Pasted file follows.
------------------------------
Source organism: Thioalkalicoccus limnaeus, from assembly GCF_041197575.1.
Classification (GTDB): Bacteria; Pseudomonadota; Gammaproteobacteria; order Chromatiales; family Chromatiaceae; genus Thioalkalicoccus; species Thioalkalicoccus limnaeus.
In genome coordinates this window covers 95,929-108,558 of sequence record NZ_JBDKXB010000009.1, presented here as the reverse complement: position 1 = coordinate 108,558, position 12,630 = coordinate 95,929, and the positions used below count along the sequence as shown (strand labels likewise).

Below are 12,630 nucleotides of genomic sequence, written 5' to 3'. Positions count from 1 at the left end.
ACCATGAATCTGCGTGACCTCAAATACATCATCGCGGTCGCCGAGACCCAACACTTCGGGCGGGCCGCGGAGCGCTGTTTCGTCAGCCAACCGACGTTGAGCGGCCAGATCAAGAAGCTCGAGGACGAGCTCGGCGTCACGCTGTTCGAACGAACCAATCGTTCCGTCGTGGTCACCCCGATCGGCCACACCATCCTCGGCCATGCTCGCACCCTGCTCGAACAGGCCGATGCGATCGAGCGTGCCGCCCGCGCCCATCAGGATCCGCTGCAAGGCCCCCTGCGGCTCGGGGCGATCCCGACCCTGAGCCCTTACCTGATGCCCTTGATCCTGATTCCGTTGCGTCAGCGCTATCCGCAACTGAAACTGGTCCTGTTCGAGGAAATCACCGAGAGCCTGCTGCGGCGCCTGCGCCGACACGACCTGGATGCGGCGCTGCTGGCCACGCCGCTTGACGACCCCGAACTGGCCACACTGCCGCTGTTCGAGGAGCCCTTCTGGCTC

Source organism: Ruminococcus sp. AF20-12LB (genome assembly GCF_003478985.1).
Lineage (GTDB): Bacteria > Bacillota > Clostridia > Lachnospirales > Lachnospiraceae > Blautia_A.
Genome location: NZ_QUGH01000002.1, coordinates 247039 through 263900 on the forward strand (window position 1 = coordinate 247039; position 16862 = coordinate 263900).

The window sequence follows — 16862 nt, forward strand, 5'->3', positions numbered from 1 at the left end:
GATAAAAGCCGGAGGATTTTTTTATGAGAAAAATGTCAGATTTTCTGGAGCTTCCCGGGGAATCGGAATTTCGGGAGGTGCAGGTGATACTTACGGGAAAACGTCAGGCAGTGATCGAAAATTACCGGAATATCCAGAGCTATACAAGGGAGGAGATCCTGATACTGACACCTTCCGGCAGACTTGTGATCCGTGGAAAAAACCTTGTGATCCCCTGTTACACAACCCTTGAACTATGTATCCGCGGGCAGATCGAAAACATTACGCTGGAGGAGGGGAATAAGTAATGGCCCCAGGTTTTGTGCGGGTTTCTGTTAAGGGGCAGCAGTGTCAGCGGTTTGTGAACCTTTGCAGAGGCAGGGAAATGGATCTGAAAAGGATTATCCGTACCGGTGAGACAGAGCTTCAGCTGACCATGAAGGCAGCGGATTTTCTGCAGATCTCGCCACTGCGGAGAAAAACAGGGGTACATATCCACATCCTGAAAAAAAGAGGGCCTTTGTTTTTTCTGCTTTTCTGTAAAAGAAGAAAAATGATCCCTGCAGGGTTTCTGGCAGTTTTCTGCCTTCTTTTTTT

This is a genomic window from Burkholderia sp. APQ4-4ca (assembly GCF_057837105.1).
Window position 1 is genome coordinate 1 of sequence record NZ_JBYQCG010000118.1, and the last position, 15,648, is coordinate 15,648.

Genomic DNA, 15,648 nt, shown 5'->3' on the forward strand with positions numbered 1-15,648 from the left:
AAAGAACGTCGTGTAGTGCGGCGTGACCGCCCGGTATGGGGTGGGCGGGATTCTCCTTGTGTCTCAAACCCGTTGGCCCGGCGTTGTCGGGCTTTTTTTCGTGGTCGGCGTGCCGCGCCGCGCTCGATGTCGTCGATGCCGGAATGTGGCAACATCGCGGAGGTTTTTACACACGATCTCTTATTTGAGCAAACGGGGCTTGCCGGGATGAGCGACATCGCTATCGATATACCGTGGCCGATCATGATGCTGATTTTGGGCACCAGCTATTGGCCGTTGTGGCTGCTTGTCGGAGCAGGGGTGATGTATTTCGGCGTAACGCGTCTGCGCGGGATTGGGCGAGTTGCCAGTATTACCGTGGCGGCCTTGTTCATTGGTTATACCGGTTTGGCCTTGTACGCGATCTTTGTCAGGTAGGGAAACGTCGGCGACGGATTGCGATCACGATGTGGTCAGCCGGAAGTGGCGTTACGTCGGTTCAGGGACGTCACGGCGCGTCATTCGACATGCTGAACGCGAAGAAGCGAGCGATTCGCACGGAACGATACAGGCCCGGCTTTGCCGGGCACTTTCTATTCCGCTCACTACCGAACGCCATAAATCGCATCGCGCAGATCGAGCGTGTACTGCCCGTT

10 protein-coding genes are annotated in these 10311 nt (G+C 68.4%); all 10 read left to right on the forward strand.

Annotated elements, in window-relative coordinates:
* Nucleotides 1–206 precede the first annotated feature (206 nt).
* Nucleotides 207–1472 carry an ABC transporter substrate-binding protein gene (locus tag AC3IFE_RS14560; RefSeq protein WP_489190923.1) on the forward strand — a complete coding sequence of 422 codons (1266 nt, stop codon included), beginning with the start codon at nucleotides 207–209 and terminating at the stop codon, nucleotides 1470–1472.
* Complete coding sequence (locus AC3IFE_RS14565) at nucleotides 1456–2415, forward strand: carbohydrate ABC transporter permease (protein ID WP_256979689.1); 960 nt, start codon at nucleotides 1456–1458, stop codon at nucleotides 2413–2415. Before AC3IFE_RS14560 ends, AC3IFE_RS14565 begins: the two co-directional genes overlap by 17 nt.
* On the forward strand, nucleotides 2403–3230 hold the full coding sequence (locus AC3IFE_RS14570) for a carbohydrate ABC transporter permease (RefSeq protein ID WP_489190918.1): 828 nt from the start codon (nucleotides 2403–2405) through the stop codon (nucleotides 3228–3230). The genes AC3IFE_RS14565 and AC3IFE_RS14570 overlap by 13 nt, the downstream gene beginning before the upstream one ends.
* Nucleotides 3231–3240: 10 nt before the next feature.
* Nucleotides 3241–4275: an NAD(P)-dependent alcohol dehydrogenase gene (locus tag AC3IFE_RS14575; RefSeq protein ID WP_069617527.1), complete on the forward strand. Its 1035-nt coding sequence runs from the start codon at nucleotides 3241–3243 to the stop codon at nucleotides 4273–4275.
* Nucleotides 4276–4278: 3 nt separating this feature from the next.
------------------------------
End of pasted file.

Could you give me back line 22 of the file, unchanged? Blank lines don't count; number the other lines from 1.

* Nucleotides 3241–4275: an NAD(P)-dependent alcohol dehydrogenase gene (locus tag AC3IFE_RS14575; RefSeq protein ID WP_069617527.1), complete on the forward strand. Its 1035-nt coding sequence runs from the start codon at nucleotides 3241–3243 to the stop codon at nucleotides 4273–4275.